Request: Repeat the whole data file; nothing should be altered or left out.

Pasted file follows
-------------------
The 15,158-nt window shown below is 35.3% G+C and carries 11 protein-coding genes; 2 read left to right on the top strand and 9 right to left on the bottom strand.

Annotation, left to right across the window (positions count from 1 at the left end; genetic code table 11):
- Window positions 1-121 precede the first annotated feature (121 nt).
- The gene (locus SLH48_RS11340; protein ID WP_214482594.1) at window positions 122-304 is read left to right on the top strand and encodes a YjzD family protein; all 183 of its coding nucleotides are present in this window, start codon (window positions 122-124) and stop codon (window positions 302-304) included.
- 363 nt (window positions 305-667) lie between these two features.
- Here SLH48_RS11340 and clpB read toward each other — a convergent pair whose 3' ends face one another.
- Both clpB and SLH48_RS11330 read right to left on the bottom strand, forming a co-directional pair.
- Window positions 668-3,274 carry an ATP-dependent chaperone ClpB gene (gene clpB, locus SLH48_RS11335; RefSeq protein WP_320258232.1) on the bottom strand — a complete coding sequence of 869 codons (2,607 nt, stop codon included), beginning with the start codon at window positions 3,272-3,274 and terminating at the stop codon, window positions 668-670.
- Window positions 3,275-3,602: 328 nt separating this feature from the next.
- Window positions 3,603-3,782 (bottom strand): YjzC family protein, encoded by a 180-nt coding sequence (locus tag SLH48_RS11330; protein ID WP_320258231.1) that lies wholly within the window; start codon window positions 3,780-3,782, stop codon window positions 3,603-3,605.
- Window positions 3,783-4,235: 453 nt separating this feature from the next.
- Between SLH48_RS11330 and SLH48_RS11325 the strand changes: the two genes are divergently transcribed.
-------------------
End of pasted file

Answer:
The 15,158-nt window shown below is 35.3% G+C and carries 11 protein-coding genes; 2 read left to right on the top strand and 9 right to left on the bottom strand.

Annotation, left to right across the window (positions count from 1 at the left end; genetic code table 11):
- Window positions 1-121 precede the first annotated feature (121 nt).
- The gene (locus SLH48_RS11340; protein ID WP_214482594.1) at window positions 122-304 is read left to right on the top strand and encodes a YjzD family protein; all 183 of its coding nucleotides are present in this window, start codon (window positions 122-124) and stop codon (window positions 302-304) included.
- 363 nt (window positions 305-667) lie between these two features.
- Here SLH48_RS11340 and clpB read toward each other — a convergent pair whose 3' ends face one another.
- Both clpB and SLH48_RS11330 read right to left on the bottom strand, forming a co-directional pair.
- Window positions 668-3,274 carry an ATP-dependent chaperone ClpB gene (gene clpB, locus SLH48_RS11335; RefSeq protein WP_320258232.1) on the bottom strand — a complete coding sequence of 869 codons (2,607 nt, stop codon included), beginning with the start codon at window positions 3,272-3,274 and terminating at the stop codon, window positions 668-670.
- Window positions 3,275-3,602: 328 nt separating this feature from the next.
- Window positions 3,603-3,782 (bottom strand): YjzC family protein, encoded by a 180-nt coding sequence (locus tag SLH48_RS11330; protein ID WP_320258231.1) that lies wholly within the window; start codon window positions 3,780-3,782, stop codon window positions 3,603-3,605.
- Window positions 3,783-4,235: 453 nt separating this feature from the next.
- Between SLH48_RS11330 and SLH48_RS11325 the strand changes: the two genes are divergently transcribed.